Albany prepares for Mardi Gras

Spectators watch as rubber turtles cross the finish line during the 2009 turtle race at Flint RiverQuarium. Thousands are expected to flock downtown for this year's Mardi Gras festivities Saturday.

Spectators watch as rubber turtles cross the finish line during the 2009 turtle race at Flint RiverQuarium. Thousands are expected to flock downtown for this year's Mardi Gras festivities Saturday.

ALBANY -- The final preparations are being put into place for downtown Albany's annual Mardi Gras celebration.

The newest event to be added to the bustle of festivities, Sounds of Praise in the Park, is set to take place Sunday from noon to 6 p.m. at Veteran's Amphitheater.

The event's purpose is to honor fathers whose lives have been lost as a result of illness, violent crime, war or injury in the line duty. Churches and praise groups will be giving performances, and attendees can bring a picture of a father they have lost and post them on a "memory wall."

"The event is to honor the life and legacy of fathers that have passed away," said Teresa Smith, services coordinator at the Albany Welcome Center. "We are hoping to see 500-600 people come out throughout the day."

Public admission to the event is free. Proceeds, which will be raised from performance group registrations and T-shirt and memorabilia sales, will go to four families in the area whose fathers have been lost.

The Downtown Merchants Association and Deceased Daddies Daughters are the sponsors for the event.

The Snickers Marathon and half-marathon will kick-off at 7 a.m.

Saturday on Front Street in front of the Civic Center. The marathon will start on the east side of the street, and the half-marathon will start at the west.

More than 1,500 runners are expected at the event. The marathon course will go into East Albany, back into downtown and into west Albany. It will finish at Riverfront Park. The half-marathon will go into west Albany and back, and will also end at Riverfront Park. Parking for participants will be available in the East Rear parking lot of the Civic Center.

Awards presentations will start at 11 a.m. First place for men and women in the marathon will be $3,000. Second place for both men and women in the marathon will be $2,000, and third place will be $1,000. There is also a cash prize for first place for wheelchair and crankchair participants -- $250 each.

The Regions Bike Race, which is expected to have the participation of 400 cyclists, starts downtown at 8 a.m. A children's race will start at 3:45 p.m., and a pro race will begin at 4 p.m. There is another bike race planned to take place in Lee County Sunday, which will start at 9 a.m. on the recreational field on Mossy Dell Road.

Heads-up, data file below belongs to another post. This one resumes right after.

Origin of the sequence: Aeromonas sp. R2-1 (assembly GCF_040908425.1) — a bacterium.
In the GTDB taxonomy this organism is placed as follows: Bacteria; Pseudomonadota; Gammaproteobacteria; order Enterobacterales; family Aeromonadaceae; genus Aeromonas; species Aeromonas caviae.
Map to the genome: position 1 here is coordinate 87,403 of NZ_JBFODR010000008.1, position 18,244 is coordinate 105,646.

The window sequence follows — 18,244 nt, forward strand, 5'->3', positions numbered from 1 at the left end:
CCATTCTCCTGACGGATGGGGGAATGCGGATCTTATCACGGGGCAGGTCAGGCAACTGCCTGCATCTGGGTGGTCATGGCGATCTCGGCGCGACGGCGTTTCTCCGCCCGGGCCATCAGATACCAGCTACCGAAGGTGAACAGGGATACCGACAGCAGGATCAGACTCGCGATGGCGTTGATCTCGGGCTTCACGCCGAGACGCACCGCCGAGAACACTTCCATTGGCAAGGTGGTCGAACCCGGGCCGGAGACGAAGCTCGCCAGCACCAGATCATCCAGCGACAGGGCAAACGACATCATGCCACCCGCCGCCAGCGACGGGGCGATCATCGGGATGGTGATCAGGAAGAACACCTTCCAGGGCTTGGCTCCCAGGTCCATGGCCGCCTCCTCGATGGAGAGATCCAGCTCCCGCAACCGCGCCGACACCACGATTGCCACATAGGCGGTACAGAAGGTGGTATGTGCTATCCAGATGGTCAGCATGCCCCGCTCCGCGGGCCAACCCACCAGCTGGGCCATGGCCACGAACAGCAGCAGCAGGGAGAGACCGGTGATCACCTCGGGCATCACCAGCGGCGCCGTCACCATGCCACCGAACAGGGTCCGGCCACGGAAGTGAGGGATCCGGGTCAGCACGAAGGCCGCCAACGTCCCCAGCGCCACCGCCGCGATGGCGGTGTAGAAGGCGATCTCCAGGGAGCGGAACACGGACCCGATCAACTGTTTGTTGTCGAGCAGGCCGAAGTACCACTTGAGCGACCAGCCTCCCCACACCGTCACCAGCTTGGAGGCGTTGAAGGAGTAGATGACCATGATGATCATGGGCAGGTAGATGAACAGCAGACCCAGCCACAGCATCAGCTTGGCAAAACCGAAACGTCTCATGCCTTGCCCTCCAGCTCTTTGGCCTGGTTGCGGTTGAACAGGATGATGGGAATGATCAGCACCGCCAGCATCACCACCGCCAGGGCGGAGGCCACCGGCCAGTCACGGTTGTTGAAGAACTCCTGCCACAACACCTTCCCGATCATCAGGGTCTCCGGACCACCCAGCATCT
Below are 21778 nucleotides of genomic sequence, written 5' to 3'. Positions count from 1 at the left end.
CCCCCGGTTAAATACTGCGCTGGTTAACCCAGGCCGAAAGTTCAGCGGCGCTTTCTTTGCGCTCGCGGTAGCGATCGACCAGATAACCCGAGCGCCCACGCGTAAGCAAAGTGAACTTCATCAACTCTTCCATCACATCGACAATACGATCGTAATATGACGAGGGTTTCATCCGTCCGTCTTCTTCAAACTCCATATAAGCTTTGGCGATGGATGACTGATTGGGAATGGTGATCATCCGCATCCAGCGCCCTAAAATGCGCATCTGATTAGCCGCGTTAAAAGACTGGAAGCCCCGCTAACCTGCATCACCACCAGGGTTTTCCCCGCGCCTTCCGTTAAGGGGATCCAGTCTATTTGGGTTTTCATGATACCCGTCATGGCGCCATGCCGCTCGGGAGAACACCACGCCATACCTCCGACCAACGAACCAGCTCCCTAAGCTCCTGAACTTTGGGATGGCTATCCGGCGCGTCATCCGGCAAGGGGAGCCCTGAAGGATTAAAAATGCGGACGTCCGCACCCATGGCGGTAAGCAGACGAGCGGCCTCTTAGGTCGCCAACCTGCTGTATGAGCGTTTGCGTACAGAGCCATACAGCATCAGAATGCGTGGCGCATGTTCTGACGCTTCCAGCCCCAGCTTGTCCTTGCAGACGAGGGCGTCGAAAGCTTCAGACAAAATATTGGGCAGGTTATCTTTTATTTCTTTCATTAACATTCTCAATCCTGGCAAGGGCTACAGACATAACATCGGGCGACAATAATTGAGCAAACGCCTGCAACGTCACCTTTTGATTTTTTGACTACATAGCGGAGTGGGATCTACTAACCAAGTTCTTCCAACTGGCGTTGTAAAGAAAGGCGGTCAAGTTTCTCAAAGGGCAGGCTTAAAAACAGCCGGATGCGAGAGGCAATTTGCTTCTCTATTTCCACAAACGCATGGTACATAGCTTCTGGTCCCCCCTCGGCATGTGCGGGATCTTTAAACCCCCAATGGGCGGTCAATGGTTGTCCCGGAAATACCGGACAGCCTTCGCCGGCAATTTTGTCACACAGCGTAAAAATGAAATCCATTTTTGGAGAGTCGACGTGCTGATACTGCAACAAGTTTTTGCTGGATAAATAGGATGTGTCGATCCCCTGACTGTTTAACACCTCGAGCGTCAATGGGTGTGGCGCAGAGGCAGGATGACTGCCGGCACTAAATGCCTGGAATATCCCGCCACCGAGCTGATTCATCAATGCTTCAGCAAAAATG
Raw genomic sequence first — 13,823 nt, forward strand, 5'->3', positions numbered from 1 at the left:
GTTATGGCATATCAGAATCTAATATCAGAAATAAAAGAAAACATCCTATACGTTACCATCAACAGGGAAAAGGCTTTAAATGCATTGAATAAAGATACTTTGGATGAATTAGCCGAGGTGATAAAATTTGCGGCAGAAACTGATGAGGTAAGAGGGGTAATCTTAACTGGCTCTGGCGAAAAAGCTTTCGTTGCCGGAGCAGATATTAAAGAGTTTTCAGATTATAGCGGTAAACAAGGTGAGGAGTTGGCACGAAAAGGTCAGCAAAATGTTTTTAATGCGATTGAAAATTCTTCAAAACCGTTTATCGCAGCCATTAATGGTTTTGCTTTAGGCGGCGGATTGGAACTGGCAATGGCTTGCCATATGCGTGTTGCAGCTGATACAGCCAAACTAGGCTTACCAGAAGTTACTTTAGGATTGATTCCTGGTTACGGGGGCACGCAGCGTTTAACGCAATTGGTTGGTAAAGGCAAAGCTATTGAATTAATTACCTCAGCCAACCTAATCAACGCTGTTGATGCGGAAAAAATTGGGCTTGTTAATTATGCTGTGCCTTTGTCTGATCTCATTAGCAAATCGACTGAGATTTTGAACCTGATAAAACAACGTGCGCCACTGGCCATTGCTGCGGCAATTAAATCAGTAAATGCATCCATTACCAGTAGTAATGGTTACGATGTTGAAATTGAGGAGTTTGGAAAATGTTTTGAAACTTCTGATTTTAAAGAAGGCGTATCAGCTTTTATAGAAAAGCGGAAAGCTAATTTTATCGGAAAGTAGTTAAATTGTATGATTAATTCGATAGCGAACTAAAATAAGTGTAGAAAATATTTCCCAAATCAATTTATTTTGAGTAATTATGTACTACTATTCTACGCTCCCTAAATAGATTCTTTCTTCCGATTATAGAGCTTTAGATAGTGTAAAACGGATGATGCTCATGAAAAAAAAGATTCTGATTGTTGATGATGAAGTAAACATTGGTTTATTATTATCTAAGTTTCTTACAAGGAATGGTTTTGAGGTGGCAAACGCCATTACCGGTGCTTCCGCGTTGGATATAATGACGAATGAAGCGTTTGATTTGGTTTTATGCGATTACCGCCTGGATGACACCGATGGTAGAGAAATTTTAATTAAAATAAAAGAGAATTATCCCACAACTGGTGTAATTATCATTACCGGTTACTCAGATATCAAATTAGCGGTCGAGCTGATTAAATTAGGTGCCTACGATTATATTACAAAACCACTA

The Mardi Gras festival will kick-off at noon Saturday, and will be active throughout the day. Admission is $5.

Family activities at the Flint RiverQuarium begin just outside the facility at 10 a.m. Saturday, with the turtle race beginning at 4 p.m.

There are still plenty of turtles up for grabs.

"We still have plenty to adopt," said Event Chair Laura Calhoun.

The cost to adopt is $5. Adoption papers are available at Publix, SB&T and Homerun Foods, and need to be received at the RiverQuarium by 4 p.m. Friday. However, there will be other opportunities to adopt.

"We will be at the Mardi Gras entrances," Calhoun said.

Interested parties can also go online to www.flintriverquarium.com to put in adoptions up until 8 a.m. Saturday. Adoptions will be accepted on-site until 2:30 p.m. Teams can also be registered to compete.

There are 10,000 turtles, roughly 1,200 of which had been adopted as of Tuesday afternoon, participating in the race in four heats of 2,500.

One hundred from each heat will make it into the finals. First prize is $3,000, second prize will be $1,200 worth of gas from Homerun Foods, third place is $1,000 worth of groceries from Publix, fourth place is a one-man kayak and fifth place is a combo meal a week from Chick-fil-A for a year. You do not have to be present to win.

There is also the potential for a prize even bigger.

"There is a chance to win $1 million," Calhoun said.

About 8,100 turtles were adopted for last year's race, and officials are hoping for a similar response this year.

"It (the response) has been good," Calhoun said. "We are still hoping to get all the turtles adopted. We were thrilled with the number of people there last year.

"With the weather the way that it has been, it's going to be a gorgeous day. We are definitely looking forward to it."

Proceeds from the race will go to the RiverQuarium.

The total impact for the festivities is expected to be $3 million, which gives a big boost to the area economy.

"It is a huge benefit," said Lisa Riddle, director of the Albany Convention and Visitor's Bureau. "Hopefully (visitors) will like what they see.

"I think it will be a great weekend. It's going to be beautiful."